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Hostname in Message-ID does not match FQDN for SMTP server.  Does this matter?

Posted on 2007-11-29
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Last Modified: 2013-11-30
We have an SBS machine that we use as our internal mail server.

Recently, we have had a number of emails returned from a number of different recipients.  Reasons for non-delivery are time expired or permission denied.  These are just one-off emails - not part of any bulk mailing activity.

There have also been a number of emails delayed for many weeks - some sent in August have just been delivered to the recipient.

Some of the recipients are using public services like hotmail - so I assume it's not an issue with the recipient servers.

I've double checked all settings on our server...been to DNSstuff.com to check junk email blacklists and made sure reverse DNS is set up correctly.

Retry intervals on the SMTP server are 10 minutes, expiry after 7 days.

All appears to be as it should.

However, one thing I have noticed is that the Message-ID header on our outgoing emails contains a different hostname to the one sent as FQDN, which is the one registered with reverse DNS.

We have two hostnames pointing to our public IP
mail.ourcompany.com
secure.ourcompany.com

Originally, the only host name we used was mail.ourcompany.com and so MX records, SMTP server's FQDN and reverse DNS are setup for mail.ourcompany.com

However, there is a small web application that needs to be accessed by a couple of our customers that runs on our SBS machine - restricted by IP to their offices and also password protected.  We have a SSL certificate for this (public CA) under the hostname secure.ourcompany.com.

So this same certificate has been used in the SBS Connect to Internet wizard for use with Exchange.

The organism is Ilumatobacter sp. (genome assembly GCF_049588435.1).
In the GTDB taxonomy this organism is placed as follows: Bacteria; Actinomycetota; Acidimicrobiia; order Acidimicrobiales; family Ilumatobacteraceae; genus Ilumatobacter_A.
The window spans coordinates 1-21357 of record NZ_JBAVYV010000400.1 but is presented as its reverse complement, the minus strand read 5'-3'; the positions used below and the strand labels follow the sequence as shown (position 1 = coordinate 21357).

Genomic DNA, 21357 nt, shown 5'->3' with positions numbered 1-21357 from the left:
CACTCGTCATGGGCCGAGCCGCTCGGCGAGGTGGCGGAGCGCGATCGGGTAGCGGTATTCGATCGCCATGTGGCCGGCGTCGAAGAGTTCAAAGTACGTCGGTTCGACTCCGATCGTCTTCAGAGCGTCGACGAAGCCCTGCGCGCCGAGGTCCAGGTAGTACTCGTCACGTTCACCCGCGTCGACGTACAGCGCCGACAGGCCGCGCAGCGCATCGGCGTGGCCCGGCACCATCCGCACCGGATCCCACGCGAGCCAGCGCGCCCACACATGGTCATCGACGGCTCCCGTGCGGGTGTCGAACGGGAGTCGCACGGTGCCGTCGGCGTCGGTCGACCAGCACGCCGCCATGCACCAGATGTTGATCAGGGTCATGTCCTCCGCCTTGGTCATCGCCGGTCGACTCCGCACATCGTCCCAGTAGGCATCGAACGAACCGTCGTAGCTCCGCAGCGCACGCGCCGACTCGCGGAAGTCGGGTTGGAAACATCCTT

As a result, the Message-ID header on outgoing emails has the suffix @secure.ourcompany.com and not @mail.ourcompany.com which can be correctly resolved using rDNS.

Would this cause a problem?


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Question by:devon-lad
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Expert Comment

by:Sembee
ID: 20372925
If the server is announcing itself as secure.domain.com and that resolves to the same IP address then I would suggest that you get everything switched across to that.

Another option would be to stop using the home grown certificate and purchase one for that name. Then setup SBS using your preferred name for mail.

It is probably the FQDN value that is causing the problem.
ESM, Servers, <your server>, Protocols, SMTP. Right click on the default SMTP VS and choose Properties. Then click Delivery and then Advanced. The FQDN should match what the Reverse DNS record says. The wizard never sets it correctly.

Simon.
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by:devon-lad
ID: 20372941
Server is currently announcing itself as mail.ourcompany.com as per reverse DNS

"...FQDN and reverse DNS are setup for mail.ourcompany.com..."

We are not using homegrown

"...SSL certificate for this (public CA)..."

FQDN does match reverse DNS - but it does not match the hostname in the Message-ID headers.
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Sembee earned 250 total points
ID: 20374819
No one scans on the message-id headers. That isn't an issue as far as I am concerned. The message-id reflects the server's real name. You get email from me it will say server4.domain.local and I have no problems with email delivery.

Therefore the message-id is not the cause of your problems.

Simon.
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Author Comment

by:devon-lad
ID: 20380633
Right...that's what I wanted to know.
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